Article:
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CLUBFOOT

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Full Name: Dr. Adolf Grundt
Nationality: German
Organization: German Secret Service
Occupation Spymaster

Creator: Valentine Williams
Time Span: 1918 - 1944

ABOUT THE SERIES

       Adolf Grundt, also referred to as Clubfoot, is a spymaster for German Intelligence.
       We first meet him in 1918 when a British spy named Desmond Okewood has his first of several run-ins with the man but later on we will be given a couple of prequels moving our initial contact back to 1913, a full year before World War I would get started.
       According to one of the adversaries he will face in his activities, "[Grundt] was always a man of mystery, was 'der Stelze' (The Lame One), as he was often catted in the inner circles of government in Imperial Germany. In the days before the war he was known by name and repute only to the chosen few of us in the British Secret Service, and, of these, I was the only one who, up to the outbreak of hostilities, had come into direct contact with that ruthless and terrifying cripple. For Grundt was not of Germany's official espionage services, neither of Nicolai's branch of the Great General Staff, nor yet of von Boy-Ed's Admiralty Intelligence.
       "He was supposedly attached to Section Seven of the Berlin Police Presidency (the Political Police). In reality, however, he was head of the personal secret service of the Emperor and derived his power and authority from none other than the Supreme War Lord himself. So far as I have been able to discover, he possessed no official credentials and there is no mention of his name in the innumerable publications dealing with the Kaiser and his Court, even in the notorious Bulow Memoirs. Grundt worked in the dark, and German officialdom trembled before him - the bureaucrat knows, none better, that the servant of the autocrat is often more powerful than the autocrat himself. It fell to my lot to discover that, if the shadow of old Clubfoot (as we were wont to call him among ourselves) fell across our path, it was a fight to a finish."
       Yet another combatant of Grundt remarked, "Dr. Grundt and the 'G' Branch of Section Seven of the Prussian Political Police. As head of the ex-Kaiser's personal Secret Service ... was the all-powerful instrument of the anger and suspicion of the capricious and neurotic William II. In Germany his very existence was a mere rumor whispered only in the highest circles; and abroad, except in the innermost ring of the Secret Service, he was quite unknown. In the archives of the French Foreign Office there is, I understand, a dossier dealing with his activities of the time of the Algeciras Conference and, later, on the occasion of King Edward's meeting with the Czar at Reval."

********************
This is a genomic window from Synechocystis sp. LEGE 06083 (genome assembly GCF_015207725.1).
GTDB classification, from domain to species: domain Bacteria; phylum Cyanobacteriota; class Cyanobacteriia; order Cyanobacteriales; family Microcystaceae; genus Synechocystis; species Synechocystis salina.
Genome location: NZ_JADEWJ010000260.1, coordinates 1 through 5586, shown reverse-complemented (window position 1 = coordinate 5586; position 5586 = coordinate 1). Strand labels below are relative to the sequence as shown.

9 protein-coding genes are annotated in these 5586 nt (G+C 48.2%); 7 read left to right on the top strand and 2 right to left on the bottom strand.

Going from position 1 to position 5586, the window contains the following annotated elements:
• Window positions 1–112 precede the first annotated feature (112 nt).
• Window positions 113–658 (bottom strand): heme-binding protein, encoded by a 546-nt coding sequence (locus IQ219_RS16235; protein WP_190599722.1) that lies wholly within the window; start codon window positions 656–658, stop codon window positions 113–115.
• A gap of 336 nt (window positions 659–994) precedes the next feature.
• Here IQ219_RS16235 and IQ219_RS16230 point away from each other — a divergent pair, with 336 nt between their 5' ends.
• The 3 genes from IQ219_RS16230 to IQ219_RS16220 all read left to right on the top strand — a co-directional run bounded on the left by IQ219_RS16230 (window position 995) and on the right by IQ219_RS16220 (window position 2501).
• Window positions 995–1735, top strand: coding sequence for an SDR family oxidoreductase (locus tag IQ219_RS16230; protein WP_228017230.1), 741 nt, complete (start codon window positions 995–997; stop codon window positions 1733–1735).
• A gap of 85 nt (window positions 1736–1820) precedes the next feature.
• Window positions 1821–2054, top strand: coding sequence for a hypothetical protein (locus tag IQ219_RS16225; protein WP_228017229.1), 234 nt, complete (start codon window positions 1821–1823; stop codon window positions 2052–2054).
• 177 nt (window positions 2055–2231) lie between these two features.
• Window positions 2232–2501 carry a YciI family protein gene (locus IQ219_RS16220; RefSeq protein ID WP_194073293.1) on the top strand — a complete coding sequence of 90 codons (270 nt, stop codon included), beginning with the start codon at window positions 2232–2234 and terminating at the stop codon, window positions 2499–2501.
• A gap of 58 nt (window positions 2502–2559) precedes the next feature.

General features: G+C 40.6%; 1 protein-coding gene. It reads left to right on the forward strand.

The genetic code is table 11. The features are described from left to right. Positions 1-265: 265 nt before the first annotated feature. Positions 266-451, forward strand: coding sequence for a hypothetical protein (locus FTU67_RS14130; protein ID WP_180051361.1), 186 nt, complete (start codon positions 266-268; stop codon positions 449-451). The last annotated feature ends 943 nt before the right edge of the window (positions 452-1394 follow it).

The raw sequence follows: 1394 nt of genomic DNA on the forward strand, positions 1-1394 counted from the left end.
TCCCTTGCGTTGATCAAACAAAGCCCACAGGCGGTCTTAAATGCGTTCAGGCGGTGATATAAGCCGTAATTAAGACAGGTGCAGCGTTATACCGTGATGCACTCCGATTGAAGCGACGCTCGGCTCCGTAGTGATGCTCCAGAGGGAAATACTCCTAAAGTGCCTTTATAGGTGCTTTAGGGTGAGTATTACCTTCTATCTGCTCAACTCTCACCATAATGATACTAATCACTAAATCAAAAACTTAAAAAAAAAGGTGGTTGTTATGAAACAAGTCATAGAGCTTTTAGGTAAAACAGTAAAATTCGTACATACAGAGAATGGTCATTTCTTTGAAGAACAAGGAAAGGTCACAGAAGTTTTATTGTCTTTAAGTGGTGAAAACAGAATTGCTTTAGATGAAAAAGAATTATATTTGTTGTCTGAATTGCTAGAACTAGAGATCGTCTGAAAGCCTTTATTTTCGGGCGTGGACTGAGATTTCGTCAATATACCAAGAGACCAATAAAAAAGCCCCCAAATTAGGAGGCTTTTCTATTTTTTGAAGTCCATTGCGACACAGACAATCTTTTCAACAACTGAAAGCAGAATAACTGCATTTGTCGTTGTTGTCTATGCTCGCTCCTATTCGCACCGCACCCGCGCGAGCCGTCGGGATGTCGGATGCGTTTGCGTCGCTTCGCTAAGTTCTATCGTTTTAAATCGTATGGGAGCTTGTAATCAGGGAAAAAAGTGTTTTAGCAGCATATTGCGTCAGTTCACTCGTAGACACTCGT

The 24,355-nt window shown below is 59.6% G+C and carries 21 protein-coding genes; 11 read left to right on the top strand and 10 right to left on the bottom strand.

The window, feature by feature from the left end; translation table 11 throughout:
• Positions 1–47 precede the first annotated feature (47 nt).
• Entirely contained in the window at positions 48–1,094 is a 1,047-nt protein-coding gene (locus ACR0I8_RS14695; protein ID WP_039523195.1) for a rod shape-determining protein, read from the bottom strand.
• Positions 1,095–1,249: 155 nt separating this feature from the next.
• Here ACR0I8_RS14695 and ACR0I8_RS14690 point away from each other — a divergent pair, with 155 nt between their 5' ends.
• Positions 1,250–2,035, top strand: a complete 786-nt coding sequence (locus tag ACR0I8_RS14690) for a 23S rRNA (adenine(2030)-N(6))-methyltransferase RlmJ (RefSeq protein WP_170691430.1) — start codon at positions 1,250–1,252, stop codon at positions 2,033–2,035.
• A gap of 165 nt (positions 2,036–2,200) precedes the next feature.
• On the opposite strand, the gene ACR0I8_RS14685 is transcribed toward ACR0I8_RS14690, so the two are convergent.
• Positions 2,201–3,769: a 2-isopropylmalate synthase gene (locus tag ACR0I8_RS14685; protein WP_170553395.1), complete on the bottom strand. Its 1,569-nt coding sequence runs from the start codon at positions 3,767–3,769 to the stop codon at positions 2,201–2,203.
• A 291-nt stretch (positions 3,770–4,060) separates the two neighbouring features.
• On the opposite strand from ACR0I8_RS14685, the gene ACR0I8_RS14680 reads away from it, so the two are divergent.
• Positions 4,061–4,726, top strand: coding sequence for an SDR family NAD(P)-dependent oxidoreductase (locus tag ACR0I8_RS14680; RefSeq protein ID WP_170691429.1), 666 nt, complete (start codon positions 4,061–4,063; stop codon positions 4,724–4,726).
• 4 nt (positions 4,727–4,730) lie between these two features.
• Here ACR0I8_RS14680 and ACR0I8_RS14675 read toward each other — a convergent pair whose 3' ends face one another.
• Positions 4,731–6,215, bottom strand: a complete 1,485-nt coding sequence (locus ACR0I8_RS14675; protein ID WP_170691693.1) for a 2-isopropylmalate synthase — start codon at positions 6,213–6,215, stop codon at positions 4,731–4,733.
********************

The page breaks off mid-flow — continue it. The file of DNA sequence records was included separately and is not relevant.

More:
And finally, "Clubfoot was answerable to no one save to the Emperor alone. His work was of so delicate, so confidential a nature, that he rendered an account of his services only to his Imperial master. There was none to stay his hand, to check him in his courses, save only this neurotic, capricious cripple who is always open to flattery...." and "No one may catalog the crimes that Clubfoot committed, the infamies he had to his account. Not even the Kaiser himself, I dare say, knows the manner in which his orders to this black-guard were executed - orders rapped out often enough, I swear, in a fit of petulance, a gust of passion, and forgotten the next moment in the excitement of some fresh sensation."
       The unwanted nickname of Clubfoot was given him because of his physical handicap, one leg shorter than the other due to a deformity of the foot twisted inward. He was forced to wear a special boot to compensate for the length difference but even with the added height, he always walked with a heavy limp. Other descriptions of the man let us know that he had an "immense bulk which, with the overlong sinewy arms, the bushy eyebrows and the black-tufted cheek-bones irresistibly suggested some fierce and gigantic man-ape". Another man talked of Grundt being "a picture of a vast and massive man, swarthy and sinister".

Good Line:
"The Soviets find that spies, like meat, don't keep!"

[Note: most editions of the books have Clubfoot's first name as Adolf but some put it alternatively as Adolph."

BOOKS

Number of Books:8
First Appearance:1918
Last Appearance:1944

1 The Man With The Clubfoot The Man With The Clubfoot
Written by Valentine Williams